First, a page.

What a strange year for video games. A hastily-assembled, bandwagon-jumping mode for a failing game, Fortnite, became a cultural sensation that dominated the conversation in playgrounds and newsrooms. Rockstar returned from five years away with another vast and meticulous undertaking, no doubt expecting the plaudits and massive sales Red Dead Redemption 2 received, but perhaps unprepared for the pillorying it took for the working conditions under which the game was made. Bethesda Game Studios certainly seemed unprepared when it attempted to wrestle its already creaking and disobedient gaming framework into the online future with Fallout 76, and the resulting empty and malfunctioning game was met with flat-out rejection. EA rolled out another slick, warlike megaproduction, but had to hastily scale back Battlefield 5's marketing when it became apparent that nobody cared much.
Big games don't come about the way they used to, and we are starting to question the value system that has been constructed around them by their makers, their players and the press. The middle class of dependable genre pieces is on life support and the overcrowded digital storefronts shoulder as many brilliant indie games into instant obscurity as they manage to usher into the limelight. It feels like there are far too many games, and yet also not enough.
We could have leant into this with our choice of game of the year and picked a game that captured the zeitgeist and pointed the way to the future. (We very nearly did: see 'The other game of the year', below.) We could have picked one of those surviving bastions of Big Gaming, a God of War or a Red Dead, because the scale of craftsmanship they display is often extraordinary to behold, but our hearts wouldn't have been in it. These games stirred admiration in us, but not passion.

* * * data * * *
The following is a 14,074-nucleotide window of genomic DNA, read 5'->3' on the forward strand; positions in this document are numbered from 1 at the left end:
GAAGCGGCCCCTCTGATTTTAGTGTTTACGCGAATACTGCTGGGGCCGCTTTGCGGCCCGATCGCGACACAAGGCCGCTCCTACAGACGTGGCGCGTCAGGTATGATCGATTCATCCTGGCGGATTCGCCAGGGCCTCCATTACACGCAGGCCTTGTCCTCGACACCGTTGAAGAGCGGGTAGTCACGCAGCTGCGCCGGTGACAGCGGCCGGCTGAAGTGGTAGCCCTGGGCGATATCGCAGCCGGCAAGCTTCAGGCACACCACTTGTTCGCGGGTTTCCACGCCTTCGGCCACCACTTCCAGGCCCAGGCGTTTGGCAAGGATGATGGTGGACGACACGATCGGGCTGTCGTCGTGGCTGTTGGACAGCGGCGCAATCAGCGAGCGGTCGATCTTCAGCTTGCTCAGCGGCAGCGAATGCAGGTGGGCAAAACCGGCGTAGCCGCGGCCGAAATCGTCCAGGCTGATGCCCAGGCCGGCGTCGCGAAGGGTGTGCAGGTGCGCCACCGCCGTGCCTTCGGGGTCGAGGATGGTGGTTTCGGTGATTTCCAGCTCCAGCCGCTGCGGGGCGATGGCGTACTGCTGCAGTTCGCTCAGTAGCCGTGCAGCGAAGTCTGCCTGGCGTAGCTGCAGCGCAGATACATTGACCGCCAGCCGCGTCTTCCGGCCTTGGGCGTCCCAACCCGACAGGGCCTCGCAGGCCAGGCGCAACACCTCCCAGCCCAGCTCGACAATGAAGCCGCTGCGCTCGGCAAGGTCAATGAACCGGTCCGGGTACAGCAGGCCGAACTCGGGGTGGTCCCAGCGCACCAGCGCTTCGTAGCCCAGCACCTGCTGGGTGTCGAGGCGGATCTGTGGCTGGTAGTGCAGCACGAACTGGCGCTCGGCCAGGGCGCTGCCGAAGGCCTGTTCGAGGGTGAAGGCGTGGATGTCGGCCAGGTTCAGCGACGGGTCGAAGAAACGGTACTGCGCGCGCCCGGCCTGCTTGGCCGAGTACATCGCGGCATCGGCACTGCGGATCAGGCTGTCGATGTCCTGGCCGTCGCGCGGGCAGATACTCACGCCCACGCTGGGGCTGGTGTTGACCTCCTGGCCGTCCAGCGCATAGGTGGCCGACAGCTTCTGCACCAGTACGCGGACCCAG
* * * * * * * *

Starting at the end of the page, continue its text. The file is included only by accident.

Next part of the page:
Instead, our choice for game of the year is a game to cut through all this noise and make a nonsense of all this talk. It's a game of utter purity, a contemporary take on a timeless classic, and a genuinely inspiring and uplifting experience. It doesn't care about the zeitgeist, because it is, in itself, the history and the future of video games rolled into one. It's Tetris Effect.
A master's best work
by Martin Robinson
First a small caveat; I'm something of a Tetsuya Mizuguchi fanboy, having fallen in love with the developer's work before I even knew who he was with Sega Rally, and having become completely besotted after playing his trance shooter Rez upon its release all those years ago. I'm probably even a professional stalker now, tracking him down on the eve of his return to games in 2014 and closely following everything he and his team at Enhance Games - and its associated satellite studios - have done since. What a joy it is to have them back.
As a keen student of Miz's work, then, when I say that Tetris Effect is his best yet, I don't say it lightly. This is one of those perfect marriages where both sides work in harmony to elevate one another, creating an irresistible whole: where the magic of Tetris is met with a deeply considered rhythm that sets you off into that famous flow state within seconds. Maybe that much should have been obvious from the start. Rez, as much as I adore it, takes the somewhat hokey on-rails shooter as its template, but here the building blocks being used add up to something much more profound, and something much more effective.
It makes for the perfect drug, basically, a warming dose of spiritual sedative that I've slipped back into more than any other game in 2018, ushering me off to a happy place as soon as those first tetrominoes begin to fall. I don't think gaming gets any purer than this, and I don't think many other games released this year will hold up to scrutiny in the future quite so well as this absolute masterpiece.
The game that always and never changes
by Christian Donlan
I don't wish to brag, but the council's been upgrading the sidewalk outside the Eurogamer office. For the last few weeks there have been drills and funny cart things filled with paving slabs and lots of people in high-viz jackets. More importantly, the route to our building has been constantly changing as the new sidewalk advances and these plastic gates shift around, creating new footfall flows across the street from the traffic lights and to our front door. A week or two ago I was in the middle of these plastic gates, freshly rearranged, and I almost gave up hope. There was our front door, but there was a brand new befuddlement standing between me and it.